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Ch 5: The Working Cell

Quiz yourself by thinking what should be in each of the black spaces below before clicking on it to display the answer.

activation energy   The amount of energy that reactants must absorb before a chemical reaction will start.  
active site   The part of an enzyme molecule where a substrate molecule attaches (by means of weak chemical bonds); typically, a pocket or groove on the enzyme's surface.  
active transport   The movement of a substance across a biological membrane against its concentration gradient, aided by specific transport proteins and requiring input of energy (often as ATP).  
ADP   A molecule composed of adenosine and two phosphate groups. The molecule ATP is made by combining a molecule of ADP with a third phosphate in an energy-consuming reaction.  
ATP   A molecule composed of adenosine and three phosphate groups; the main energy source for cells.  
calorie   The amount of energy that raises the temperature of 1 g of water by 1°C.  
chemical energy   Energy stored in the chemical bonds of molecules; a form of potential energy.  
concentration gradient   An increase or decrease in the density of a chemical substance within a given region. Cells often maintain concentration gradients of hydrogen ions across their membranes. When a gradient exists, the ions or other chemical substances involved tend to move from where they are more concentrated to where they are less concentrated.  
conservation of energy   The principle that energy can neither be created nor destroyed.  
diffusion   The spontaneous movement of particles of any kind down a concentration gradient; that is, movement of particles from where they are more concentrated to where they are less concentrated.  
endocytosis   The movement of materials into the cytoplasm of a cell via vesicles or vacuoles.  
Energy   The capacity to perform work, or to move matter in a direction it would not move if left alone.  
Entropy   A measure of disorder, or randomness. One form of disorder is heat, which is random molecular motion.  
enzyme inhibitors   A chemical that interferes with an enzyme's activity by changing the enzyme's shape, either by plugging up the active site or binding to another site on the enzyme.  
enzymes   A protein that serves as a biological catalyst, changing the rate of a chemical reaction without itself being changed in the process.  
exocytosis   The movement of materials out of the cytoplasm of a cell via membranous vesicles or vacuoles.  
facilitated diffusion   The passage of a substance across a biological membrane down its concentration gradient, aided by specific transport proteins.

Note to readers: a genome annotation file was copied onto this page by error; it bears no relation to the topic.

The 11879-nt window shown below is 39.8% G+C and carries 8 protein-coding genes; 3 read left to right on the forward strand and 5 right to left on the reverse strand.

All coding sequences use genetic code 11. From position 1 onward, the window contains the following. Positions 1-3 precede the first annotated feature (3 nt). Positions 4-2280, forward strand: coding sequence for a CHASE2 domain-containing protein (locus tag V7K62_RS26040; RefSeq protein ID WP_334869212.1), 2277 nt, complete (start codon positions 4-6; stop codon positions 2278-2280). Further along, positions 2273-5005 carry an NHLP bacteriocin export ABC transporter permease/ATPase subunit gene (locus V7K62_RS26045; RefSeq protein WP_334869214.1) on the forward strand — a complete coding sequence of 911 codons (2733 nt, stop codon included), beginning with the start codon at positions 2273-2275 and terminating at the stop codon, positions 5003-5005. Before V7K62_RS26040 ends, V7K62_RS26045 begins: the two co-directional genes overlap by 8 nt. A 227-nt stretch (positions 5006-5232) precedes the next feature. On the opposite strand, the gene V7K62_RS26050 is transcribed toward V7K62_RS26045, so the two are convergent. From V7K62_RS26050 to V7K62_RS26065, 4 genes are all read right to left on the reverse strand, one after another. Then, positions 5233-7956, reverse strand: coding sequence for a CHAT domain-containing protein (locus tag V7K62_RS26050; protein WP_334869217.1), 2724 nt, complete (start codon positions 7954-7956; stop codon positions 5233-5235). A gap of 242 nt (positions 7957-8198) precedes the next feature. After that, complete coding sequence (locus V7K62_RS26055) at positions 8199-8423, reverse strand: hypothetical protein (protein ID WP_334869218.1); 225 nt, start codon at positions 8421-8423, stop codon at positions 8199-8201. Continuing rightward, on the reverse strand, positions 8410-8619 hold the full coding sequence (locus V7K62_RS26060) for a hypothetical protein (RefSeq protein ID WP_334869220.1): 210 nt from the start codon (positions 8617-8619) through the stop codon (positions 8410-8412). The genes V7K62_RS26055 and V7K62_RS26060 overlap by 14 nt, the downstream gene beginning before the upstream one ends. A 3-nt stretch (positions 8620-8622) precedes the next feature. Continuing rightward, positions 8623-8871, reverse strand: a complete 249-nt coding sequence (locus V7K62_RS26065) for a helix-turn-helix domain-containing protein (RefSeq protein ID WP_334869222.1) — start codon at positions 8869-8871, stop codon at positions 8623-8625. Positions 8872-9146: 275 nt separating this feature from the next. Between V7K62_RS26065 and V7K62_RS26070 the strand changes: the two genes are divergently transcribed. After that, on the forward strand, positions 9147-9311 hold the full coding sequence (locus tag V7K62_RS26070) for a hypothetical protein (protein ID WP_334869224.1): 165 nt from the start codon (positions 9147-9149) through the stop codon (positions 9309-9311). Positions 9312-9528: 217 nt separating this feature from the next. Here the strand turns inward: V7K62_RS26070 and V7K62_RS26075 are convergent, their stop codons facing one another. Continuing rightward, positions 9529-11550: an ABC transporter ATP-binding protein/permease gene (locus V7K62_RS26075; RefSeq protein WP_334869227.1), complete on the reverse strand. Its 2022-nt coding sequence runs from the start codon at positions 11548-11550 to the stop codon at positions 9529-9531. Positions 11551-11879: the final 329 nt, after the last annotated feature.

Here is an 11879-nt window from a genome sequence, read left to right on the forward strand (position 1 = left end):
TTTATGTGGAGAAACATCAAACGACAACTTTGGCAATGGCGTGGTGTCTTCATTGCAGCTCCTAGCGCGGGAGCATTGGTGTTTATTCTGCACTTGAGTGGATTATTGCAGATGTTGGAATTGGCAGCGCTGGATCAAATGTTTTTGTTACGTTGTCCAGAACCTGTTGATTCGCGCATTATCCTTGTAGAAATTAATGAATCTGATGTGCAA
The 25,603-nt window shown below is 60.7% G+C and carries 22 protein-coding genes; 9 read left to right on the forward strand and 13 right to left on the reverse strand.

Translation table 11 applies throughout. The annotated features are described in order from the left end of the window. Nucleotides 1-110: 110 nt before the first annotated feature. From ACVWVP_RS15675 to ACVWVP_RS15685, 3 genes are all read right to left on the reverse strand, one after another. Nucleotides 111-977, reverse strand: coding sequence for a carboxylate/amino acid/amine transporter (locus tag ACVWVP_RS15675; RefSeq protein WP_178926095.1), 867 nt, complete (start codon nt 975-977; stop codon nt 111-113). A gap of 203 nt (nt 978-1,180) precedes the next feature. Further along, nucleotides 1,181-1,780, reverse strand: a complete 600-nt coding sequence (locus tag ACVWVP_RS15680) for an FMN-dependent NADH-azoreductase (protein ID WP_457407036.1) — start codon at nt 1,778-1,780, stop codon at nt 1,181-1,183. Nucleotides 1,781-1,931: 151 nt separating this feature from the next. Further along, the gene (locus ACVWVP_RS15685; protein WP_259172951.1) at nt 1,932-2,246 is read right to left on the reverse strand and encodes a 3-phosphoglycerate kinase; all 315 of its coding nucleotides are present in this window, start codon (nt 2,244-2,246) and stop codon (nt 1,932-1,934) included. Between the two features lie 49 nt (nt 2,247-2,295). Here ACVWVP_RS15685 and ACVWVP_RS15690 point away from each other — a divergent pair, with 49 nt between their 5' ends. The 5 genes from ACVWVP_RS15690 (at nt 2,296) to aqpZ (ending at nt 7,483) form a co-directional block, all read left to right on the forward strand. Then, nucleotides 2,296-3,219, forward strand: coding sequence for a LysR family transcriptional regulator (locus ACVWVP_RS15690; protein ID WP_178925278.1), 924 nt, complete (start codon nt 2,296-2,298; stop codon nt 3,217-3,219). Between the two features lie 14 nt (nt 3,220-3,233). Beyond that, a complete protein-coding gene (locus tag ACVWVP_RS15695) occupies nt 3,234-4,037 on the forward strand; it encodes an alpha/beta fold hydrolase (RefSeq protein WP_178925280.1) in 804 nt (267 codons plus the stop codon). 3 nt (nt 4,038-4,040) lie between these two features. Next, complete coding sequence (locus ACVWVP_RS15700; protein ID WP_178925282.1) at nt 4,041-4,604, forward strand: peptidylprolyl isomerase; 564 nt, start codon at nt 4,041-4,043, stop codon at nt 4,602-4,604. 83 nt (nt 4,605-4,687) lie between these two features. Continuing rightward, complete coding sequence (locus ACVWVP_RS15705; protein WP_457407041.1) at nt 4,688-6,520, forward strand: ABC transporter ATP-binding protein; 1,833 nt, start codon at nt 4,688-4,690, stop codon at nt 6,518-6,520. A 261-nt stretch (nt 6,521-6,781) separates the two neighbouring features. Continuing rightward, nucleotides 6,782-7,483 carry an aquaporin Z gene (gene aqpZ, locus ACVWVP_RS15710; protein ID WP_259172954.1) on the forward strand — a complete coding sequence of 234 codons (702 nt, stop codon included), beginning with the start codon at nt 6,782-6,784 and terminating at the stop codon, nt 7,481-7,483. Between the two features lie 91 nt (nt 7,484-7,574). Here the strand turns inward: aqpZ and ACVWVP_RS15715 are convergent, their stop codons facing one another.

feedback regulation   A method of metabolic control in which the end product of a metabolic pathway acts as an inhibitor of an enzyme within that pathway.  
hypertonic   In comparing two solutions, referring to the one with the greater concentration of solutes.  
hypotonic   In comparing two solutions, referring to the one with the lower concentration of solutes.  
induced fit   The interaction between a substrate molecule and the active site of an enzyme, which changes shape slightly to embrace the substrate and catalyze the reaction.  
isotonic   Having the same solute concentration as another solution.  
kinetic energy   Energy of motion. Moving matter performs work by transferring its motion to other matter, such as leg muscles pushing bicycle pedals.  
metabolism   The total of all the chemical reactions in an organism.  
osmoregulation   The control of the gain or loss of water and dissolved solutes in an organism.  
osmosis   The diffusion of water across a selectively permeable membrane.  
passive transport   The diffusion of a substance across a biological membrane without any input of energy.  
phagocytosis   Cellular "eating"; a type of endocytosis whereby a cell engulfs large molecules, other cells, or particles into its cytoplasm.  
pinocytosis   Cellular "drinking"; a type of endocytosis in which the cell takes fluid and dissolved solutes into small membranous vesicles.  
plasmolysis   A phenomenon that occurs in plant cells in a hypertonic environment. The cell loses water and shrivels, and its plasma membrane pulls away from the cell wall, usually killing the cell.  
Potential energy   Stored energy; the energy that an object has due to its location and/or arrangement. Water behind a dam and chemical bonds both possess potential energy.  
receptor-mediated endocytosis   The movement of specific molecules into a cell by the inward budding of vesicles. The vesicles contain proteins with receptor sites specific to the molecules being taken in.  
signal transduction pathway   A series of molecular changes that converts a signal on a target cell's surface to a specific response inside the cell.  
substrate   (1) A specific substance (reactant) on which an enzyme acts. Each enzyme recognizes only the specific substrate of the reaction it catalyzes. (2) A surface in or on which an organism lives.  
transport protein   A membrane protein that helps move substances across a cell membrane.  


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